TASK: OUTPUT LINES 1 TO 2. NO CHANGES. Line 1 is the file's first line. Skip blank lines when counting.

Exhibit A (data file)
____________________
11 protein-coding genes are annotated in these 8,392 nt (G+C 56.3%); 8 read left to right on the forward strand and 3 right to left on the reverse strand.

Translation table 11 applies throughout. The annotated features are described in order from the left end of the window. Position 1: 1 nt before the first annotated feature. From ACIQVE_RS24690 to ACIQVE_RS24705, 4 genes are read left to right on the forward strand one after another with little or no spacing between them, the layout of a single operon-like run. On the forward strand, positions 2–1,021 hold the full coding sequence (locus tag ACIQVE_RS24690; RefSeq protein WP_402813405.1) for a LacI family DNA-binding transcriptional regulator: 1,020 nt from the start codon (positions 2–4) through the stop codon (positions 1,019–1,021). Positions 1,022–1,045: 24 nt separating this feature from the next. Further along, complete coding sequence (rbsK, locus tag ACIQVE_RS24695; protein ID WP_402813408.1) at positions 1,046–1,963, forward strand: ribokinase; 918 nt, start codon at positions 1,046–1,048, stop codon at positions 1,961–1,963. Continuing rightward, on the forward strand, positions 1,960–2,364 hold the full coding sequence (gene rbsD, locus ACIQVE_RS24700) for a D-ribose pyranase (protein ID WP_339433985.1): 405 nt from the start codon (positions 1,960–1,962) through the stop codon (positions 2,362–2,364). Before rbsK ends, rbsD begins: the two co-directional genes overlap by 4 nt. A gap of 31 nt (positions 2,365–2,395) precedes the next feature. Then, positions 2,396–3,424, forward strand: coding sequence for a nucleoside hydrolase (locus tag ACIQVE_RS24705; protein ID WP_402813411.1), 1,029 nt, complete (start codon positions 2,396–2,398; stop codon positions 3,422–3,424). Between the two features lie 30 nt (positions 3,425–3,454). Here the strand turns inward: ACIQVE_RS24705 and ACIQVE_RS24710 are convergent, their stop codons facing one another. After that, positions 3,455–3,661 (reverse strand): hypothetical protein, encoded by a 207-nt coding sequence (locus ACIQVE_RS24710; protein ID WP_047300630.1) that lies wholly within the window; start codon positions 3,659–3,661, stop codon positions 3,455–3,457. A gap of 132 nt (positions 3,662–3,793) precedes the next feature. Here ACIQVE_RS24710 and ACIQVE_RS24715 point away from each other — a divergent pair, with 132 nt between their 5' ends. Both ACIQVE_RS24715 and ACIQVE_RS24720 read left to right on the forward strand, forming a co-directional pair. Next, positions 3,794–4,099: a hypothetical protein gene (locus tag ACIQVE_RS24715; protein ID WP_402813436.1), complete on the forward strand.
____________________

11 protein-coding genes are annotated in these 8,392 nt (G+C 56.3%); 8 read left to right on the forward strand and 3 right to left on the reverse strand.

Translation table 11 applies throughout. The annotated features are described in order from the left end of the window. Position 1: 1 nt before the first annotated feature. From ACIQVE_RS24690 to ACIQVE_RS24705, 4 genes are read left to right on the forward strand one after another with little or no spacing between them, the layout of a single operon-like run. On the forward strand, positions 2–1,021 hold the full coding sequence (locus tag ACIQVE_RS24690; RefSeq protein WP_402813405.1) for a LacI family DNA-binding transcriptional regulator: 1,020 nt from the start codon (positions 2–4) through the stop codon (positions 1,019–1,021). Positions 1,022–1,045: 24 nt separating this feature from the next. Further along, complete coding sequence (rbsK, locus tag ACIQVE_RS24695; protein ID WP_402813408.1) at positions 1,046–1,963, forward strand: ribokinase; 918 nt, start codon at positions 1,046–1,048, stop codon at positions 1,961–1,963. Continuing rightward, on the forward strand, positions 1,960–2,364 hold the full coding sequence (gene rbsD, locus ACIQVE_RS24700) for a D-ribose pyranase (protein ID WP_339433985.1): 405 nt from the start codon (positions 1,960–1,962) through the stop codon (positions 2,362–2,364). Before rbsK ends, rbsD begins: the two co-directional genes overlap by 4 nt. A gap of 31 nt (positions 2,365–2,395) precedes the next feature. Then, positions 2,396–3,424, forward strand: coding sequence for a nucleoside hydrolase (locus tag ACIQVE_RS24705; protein ID WP_402813411.1), 1,029 nt, complete (start codon positions 2,396–2,398; stop codon positions 3,422–3,424). Between the two features lie 30 nt (positions 3,425–3,454). Here the strand turns inward: ACIQVE_RS24705 and ACIQVE_RS24710 are convergent, their stop codons facing one another. After that, positions 3,455–3,661 (reverse strand): hypothetical protein, encoded by a 207-nt coding sequence (locus ACIQVE_RS24710; protein ID WP_047300630.1) that lies wholly within the window; start codon positions 3,659–3,661, stop codon positions 3,455–3,457. A gap of 132 nt (positions 3,662–3,793) precedes the next feature. Here ACIQVE_RS24710 and ACIQVE_RS24715 point away from each other — a divergent pair, with 132 nt between their 5' ends. Both ACIQVE_RS24715 and ACIQVE_RS24720 read left to right on the forward strand, forming a co-directional pair. Next, positions 3,794–4,099: a hypothetical protein gene (locus tag ACIQVE_RS24715; protein ID WP_402813436.1), complete on the forward strand.